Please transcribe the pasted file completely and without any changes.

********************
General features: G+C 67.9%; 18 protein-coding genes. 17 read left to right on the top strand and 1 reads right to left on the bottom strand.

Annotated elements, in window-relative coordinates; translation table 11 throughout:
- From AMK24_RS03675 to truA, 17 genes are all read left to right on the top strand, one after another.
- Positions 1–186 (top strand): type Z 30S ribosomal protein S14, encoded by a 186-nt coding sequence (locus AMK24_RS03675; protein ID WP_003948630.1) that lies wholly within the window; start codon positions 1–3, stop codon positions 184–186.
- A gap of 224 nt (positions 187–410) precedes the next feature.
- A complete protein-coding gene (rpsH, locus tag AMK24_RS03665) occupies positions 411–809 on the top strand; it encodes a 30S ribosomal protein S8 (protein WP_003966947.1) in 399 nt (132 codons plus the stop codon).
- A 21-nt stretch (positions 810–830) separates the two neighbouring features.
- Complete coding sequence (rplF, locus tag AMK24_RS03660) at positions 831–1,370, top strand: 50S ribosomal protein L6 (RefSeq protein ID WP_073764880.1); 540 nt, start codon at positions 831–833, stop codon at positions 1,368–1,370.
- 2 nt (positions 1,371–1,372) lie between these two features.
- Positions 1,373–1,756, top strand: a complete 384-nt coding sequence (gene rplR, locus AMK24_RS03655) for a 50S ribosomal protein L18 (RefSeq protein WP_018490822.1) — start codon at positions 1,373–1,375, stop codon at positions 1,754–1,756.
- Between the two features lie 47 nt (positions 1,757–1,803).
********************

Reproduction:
General features: G+C 67.9%; 18 protein-coding genes. 17 read left to right on the top strand and 1 reads right to left on the bottom strand.

Annotated elements, in window-relative coordinates; translation table 11 throughout:
- From AMK24_RS03675 to truA, 17 genes are all read left to right on the top strand, one after another.
- Positions 1–186 (top strand): type Z 30S ribosomal protein S14, encoded by a 186-nt coding sequence (locus AMK24_RS03675; protein ID WP_003948630.1) that lies wholly within the window; start codon positions 1–3, stop codon positions 184–186.
- A gap of 224 nt (positions 187–410) precedes the next feature.
- A complete protein-coding gene (rpsH, locus tag AMK24_RS03665) occupies positions 411–809 on the top strand; it encodes a 30S ribosomal protein S8 (protein WP_003966947.1) in 399 nt (132 codons plus the stop codon).
- A 21-nt stretch (positions 810–830) separates the two neighbouring features.
- Complete coding sequence (rplF, locus tag AMK24_RS03660) at positions 831–1,370, top strand: 50S ribosomal protein L6 (RefSeq protein ID WP_073764880.1); 540 nt, start codon at positions 831–833, stop codon at positions 1,368–1,370.
- 2 nt (positions 1,371–1,372) lie between these two features.
- Positions 1,373–1,756, top strand: a complete 384-nt coding sequence (gene rplR, locus AMK24_RS03655) for a 50S ribosomal protein L18 (RefSeq protein WP_018490822.1) — start codon at positions 1,373–1,375, stop codon at positions 1,754–1,756.
- Between the two features lie 47 nt (positions 1,757–1,803).